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    Dip measurement : was Index corr., Octant as dipmeter
    From: George Huxtable
    Date: 2004 Nov 22, 11:17 +0000

    I haven't yet found my photocopy of Blish's paper about what he calls "the
    Navigator's prism", to be attached to a sextant for measuring dip.
    But I have come across an email I sent, 3 years ago, which refers to the
    paper and says something about it, if that's useful.
    Brenda Corbin , the helpful librarian at the US
    Naval Observatory, helped to get me a photocopy from the original, which is
    kept at the Operational Archives Branch of the Naval Historical Centre.
    It's "The Navigator's Prism", by Lieut.-Commander John B Blish, US Navy, in
    Proceedings of the United States Naval Institute, Annapolis, Md., Vol XXIX,
    No.1, March 1903, p.175.
    Until now, all I have had to go on is a mention in Cotter "A History of
    Nautical Astronomy", p.91., and a copy of the US patent specification.
    Blish's paper contains an anecdote of the precise navigation required for
    the cable-laying vessel "Faraday". between Nova Scotia and the Azores. She
    carried nine navigators with nine sextants (itself a recipe for disaster,
    one might think!) and made precise dead-reckoning by paying out a tethered
    measuring wire behind her. And one day all nine navigators found their noon
    sextant readings were three miles out, though the next day they were back
    on track. Blish ascribes this to variation of dip.
    Blish goes on to describe the use of his prism, with a sextant and also on
    its own. And he provides a (very) short table of some measurements,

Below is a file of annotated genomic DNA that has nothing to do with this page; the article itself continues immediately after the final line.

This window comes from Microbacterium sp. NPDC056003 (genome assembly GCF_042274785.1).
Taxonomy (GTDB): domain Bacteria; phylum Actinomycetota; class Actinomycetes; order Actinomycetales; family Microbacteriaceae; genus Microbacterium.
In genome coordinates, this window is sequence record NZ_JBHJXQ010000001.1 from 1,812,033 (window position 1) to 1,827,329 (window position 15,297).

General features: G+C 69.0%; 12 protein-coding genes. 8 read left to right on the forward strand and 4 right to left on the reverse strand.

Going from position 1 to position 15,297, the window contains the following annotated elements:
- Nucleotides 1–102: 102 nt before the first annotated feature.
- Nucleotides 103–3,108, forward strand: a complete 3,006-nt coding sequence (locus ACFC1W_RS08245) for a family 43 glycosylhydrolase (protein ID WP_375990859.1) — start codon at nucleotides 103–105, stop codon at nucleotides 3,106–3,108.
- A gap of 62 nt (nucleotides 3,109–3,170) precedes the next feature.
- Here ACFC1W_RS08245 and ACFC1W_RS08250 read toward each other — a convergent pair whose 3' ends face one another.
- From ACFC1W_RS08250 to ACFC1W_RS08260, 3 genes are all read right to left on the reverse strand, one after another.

scattered in time, made by USS Alert, on the coasts of California and Lower
    California. This shows that on Oct 16 1901 at 1.25 pm, the measured dip "in
    all azimuths" was 7 min 53 s, compared with the expected value from tables
    of 4min 40 s. This was the greatest positive value of dip recorded in the
    table, but a few days later on Oct 21 at noon a dip was observed of -2min
    28 sec, a discrepancy from the "book" value of over 7 min.
    These seem to me to be remakarbly wild fluctuations of dip when compared
    with the Carnegie's records, and perhaps they might put the observing
    techniques used into question. Or perhaps the Californian coast is an abode
    of inconsistent dips, and a bad place for sextant sights.
    Since writing that, I've been informed by an authority on the subject (Andy
    Young, of
    the Astronomy Dept., San Diego State University, San Diego, CA-
    It's the latter.  The California coasts are notorious for large variations
    in refraction ...
    October is our "Santa Ana" season, when the hot wind from the desert blows
    out over the cold ocean.  So these observations make perfectly good sense.
    contact George Huxtable by email at george---.u-net.com, by phone at
    01865 820222 (from outside UK, +44 1865 820222), or by mail at 1 Sandy
    Lane, Southmoor, Abingdon, Oxon OX13 5HX, UK.

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